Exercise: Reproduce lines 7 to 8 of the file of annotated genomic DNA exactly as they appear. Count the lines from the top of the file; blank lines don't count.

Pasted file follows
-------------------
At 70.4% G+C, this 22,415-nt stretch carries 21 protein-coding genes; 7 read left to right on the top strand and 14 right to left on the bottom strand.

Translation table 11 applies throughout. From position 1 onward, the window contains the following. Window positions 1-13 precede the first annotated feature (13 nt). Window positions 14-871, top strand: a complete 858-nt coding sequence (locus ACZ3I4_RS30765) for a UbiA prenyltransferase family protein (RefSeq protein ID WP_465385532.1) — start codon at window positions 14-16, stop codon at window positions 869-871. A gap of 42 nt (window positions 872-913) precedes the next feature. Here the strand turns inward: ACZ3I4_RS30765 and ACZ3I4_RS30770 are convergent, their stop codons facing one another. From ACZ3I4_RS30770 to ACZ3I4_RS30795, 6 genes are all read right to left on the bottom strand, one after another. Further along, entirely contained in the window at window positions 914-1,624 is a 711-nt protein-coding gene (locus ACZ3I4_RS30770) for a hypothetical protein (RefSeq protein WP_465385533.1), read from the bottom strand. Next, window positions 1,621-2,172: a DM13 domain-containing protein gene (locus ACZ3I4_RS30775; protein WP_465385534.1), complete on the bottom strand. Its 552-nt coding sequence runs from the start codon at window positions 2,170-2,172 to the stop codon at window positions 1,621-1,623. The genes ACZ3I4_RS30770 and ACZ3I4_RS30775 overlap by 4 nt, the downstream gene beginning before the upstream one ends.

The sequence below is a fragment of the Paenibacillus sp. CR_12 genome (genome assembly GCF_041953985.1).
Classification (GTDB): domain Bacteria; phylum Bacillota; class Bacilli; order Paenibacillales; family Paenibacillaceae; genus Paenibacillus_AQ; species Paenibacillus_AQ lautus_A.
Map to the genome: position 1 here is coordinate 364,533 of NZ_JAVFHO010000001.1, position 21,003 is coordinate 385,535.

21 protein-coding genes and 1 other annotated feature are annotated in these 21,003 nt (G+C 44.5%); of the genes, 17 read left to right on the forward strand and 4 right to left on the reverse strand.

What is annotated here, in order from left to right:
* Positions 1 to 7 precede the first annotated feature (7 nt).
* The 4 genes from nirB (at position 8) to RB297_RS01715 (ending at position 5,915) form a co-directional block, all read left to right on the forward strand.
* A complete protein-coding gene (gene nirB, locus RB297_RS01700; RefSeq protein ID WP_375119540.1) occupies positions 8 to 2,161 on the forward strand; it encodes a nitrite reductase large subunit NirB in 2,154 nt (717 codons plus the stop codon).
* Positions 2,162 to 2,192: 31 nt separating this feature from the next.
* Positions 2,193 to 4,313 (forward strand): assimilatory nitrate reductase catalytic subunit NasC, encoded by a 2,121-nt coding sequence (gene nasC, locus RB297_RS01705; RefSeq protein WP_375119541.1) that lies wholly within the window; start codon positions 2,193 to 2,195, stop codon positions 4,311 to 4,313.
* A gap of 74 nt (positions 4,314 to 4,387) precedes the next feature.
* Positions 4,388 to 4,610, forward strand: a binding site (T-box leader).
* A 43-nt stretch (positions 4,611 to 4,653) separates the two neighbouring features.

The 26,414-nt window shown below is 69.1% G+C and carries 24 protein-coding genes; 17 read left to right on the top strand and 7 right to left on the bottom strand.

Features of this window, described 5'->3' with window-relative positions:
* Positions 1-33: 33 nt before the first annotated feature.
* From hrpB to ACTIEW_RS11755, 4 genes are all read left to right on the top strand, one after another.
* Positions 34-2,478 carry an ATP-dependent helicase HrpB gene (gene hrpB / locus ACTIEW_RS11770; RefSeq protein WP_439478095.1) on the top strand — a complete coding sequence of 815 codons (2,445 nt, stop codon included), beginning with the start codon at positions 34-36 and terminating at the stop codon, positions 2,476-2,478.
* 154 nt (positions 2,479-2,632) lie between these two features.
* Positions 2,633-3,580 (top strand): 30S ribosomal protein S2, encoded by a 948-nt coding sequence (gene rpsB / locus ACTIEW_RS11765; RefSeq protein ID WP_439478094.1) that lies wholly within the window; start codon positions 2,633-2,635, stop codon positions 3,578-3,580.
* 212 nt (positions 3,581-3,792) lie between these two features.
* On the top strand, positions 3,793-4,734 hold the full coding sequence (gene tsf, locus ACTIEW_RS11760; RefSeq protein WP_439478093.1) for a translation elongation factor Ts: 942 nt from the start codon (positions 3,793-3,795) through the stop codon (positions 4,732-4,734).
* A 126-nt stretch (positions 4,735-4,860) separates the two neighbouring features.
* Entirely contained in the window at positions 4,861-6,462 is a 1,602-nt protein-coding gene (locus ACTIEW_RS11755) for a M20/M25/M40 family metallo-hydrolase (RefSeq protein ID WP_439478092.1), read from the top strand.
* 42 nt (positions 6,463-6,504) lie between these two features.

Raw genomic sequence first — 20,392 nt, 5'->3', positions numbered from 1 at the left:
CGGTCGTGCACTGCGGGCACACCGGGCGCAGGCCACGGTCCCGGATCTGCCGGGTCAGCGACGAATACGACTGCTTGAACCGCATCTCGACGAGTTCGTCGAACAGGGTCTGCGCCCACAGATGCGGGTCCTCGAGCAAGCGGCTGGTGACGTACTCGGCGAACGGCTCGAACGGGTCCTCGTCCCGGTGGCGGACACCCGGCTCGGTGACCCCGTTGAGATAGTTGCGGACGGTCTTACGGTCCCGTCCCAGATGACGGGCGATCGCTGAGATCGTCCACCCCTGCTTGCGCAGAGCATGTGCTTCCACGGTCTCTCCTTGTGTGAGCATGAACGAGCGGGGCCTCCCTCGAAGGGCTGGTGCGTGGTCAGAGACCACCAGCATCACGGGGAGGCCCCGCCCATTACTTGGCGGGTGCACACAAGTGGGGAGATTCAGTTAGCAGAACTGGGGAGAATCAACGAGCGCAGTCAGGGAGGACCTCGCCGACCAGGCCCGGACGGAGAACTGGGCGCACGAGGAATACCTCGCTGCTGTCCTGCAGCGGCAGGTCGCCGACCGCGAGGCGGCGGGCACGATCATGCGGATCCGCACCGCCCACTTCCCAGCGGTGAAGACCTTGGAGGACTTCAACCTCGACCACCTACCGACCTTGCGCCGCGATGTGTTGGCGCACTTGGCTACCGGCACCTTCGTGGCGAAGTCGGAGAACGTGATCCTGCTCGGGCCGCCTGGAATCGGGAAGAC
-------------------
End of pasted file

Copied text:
What is annotated here, in order from left to right:
* Positions 1 to 7 precede the first annotated feature (7 nt).